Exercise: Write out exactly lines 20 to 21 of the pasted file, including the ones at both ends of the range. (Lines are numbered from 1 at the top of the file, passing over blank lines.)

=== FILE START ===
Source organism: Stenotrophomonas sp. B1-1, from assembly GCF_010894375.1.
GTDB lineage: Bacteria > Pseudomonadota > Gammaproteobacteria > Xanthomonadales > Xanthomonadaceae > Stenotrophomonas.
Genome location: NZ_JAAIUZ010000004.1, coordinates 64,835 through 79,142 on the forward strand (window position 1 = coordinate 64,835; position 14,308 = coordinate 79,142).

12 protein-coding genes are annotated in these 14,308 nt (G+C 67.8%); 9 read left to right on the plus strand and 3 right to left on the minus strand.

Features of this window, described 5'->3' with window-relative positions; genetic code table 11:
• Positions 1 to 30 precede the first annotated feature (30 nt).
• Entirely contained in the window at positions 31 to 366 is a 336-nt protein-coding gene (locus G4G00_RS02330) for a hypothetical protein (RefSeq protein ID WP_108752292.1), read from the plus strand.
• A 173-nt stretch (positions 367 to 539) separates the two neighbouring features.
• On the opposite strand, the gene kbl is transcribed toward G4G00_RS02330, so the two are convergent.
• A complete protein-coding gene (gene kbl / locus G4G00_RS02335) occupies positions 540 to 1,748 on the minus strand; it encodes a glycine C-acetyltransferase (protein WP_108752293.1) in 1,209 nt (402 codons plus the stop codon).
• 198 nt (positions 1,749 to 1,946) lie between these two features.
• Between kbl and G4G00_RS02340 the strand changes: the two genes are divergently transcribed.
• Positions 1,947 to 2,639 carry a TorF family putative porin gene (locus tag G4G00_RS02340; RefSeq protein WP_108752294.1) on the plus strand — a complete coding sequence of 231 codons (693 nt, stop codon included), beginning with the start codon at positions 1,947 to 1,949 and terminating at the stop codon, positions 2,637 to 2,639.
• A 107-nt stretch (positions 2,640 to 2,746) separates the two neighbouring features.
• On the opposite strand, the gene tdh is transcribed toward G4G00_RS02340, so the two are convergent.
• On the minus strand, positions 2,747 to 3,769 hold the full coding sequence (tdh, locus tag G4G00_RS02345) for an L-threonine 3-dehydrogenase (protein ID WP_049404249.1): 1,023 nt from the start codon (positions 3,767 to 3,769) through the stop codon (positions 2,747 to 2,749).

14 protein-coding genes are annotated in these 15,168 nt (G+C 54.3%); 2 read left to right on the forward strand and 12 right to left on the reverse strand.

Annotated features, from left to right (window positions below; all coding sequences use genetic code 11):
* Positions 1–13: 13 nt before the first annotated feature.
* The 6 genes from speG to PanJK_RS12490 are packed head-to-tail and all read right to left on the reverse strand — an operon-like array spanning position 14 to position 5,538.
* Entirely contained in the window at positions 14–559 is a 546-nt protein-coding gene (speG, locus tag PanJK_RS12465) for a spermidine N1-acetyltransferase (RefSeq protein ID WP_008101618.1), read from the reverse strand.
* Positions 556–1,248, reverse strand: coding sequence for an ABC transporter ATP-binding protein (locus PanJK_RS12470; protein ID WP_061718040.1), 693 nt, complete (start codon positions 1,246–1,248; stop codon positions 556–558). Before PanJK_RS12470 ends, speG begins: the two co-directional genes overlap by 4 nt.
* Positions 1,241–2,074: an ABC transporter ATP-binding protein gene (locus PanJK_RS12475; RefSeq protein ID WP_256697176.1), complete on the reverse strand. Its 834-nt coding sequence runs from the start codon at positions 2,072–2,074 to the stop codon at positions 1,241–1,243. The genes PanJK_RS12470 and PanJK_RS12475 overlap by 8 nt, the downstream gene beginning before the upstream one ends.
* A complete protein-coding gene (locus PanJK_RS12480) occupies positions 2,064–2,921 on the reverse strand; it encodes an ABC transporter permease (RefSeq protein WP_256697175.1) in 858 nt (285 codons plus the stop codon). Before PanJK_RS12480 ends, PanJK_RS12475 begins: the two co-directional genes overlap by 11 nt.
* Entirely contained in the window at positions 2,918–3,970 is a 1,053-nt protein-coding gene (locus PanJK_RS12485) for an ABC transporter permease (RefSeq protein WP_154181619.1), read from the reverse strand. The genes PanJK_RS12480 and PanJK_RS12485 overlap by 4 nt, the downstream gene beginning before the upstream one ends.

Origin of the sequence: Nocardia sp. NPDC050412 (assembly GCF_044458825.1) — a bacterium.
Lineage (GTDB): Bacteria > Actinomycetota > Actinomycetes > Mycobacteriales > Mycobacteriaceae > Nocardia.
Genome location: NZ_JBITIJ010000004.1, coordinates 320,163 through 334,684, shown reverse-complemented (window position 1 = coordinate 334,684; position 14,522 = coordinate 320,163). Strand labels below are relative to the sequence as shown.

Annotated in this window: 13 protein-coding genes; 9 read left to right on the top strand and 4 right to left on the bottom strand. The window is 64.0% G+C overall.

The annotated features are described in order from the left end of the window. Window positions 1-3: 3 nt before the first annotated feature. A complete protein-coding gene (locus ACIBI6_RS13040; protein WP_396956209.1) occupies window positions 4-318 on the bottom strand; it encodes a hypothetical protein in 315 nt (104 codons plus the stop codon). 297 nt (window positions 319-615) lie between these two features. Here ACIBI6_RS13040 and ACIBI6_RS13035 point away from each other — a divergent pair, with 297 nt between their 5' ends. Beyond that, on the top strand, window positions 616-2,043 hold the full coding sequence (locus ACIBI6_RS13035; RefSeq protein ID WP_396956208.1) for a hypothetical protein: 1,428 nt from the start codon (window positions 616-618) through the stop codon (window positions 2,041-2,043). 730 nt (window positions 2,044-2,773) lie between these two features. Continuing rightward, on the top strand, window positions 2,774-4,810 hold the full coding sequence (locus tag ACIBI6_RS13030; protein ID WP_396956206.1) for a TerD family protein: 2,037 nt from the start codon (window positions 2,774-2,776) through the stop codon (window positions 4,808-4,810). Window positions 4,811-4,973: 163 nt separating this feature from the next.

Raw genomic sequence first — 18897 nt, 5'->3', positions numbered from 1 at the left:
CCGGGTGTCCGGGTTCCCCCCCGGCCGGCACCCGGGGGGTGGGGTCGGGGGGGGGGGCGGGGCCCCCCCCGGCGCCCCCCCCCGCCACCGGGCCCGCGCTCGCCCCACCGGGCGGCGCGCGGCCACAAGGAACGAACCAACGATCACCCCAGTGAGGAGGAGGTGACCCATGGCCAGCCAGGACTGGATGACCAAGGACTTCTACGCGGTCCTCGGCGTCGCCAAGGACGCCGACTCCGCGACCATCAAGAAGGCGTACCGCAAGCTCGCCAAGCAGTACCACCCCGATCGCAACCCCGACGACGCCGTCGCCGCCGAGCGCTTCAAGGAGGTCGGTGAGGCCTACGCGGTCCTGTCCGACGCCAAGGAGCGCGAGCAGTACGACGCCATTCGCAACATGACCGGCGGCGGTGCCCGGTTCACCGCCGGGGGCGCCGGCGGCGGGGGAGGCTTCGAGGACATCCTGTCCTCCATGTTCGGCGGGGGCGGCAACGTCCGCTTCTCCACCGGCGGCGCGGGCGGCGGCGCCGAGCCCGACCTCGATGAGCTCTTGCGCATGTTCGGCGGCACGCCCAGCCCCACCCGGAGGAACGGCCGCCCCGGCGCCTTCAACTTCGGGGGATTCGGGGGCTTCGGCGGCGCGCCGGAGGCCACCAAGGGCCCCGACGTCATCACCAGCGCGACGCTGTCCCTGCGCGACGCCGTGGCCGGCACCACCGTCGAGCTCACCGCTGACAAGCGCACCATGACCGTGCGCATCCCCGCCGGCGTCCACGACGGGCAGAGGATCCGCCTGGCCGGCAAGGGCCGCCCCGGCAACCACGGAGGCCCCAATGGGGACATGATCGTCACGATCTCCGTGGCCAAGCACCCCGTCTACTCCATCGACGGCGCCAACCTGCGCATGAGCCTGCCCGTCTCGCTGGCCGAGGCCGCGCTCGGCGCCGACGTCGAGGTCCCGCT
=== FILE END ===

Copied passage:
* The 6 genes from speG to PanJK_RS12490 are packed head-to-tail and all read right to left on the reverse strand — an operon-like array spanning position 14 to position 5,538.
* Entirely contained in the window at positions 14–559 is a 546-nt protein-coding gene (speG, locus tag PanJK_RS12465) for a spermidine N1-acetyltransferase (RefSeq protein ID WP_008101618.1), read from the reverse strand.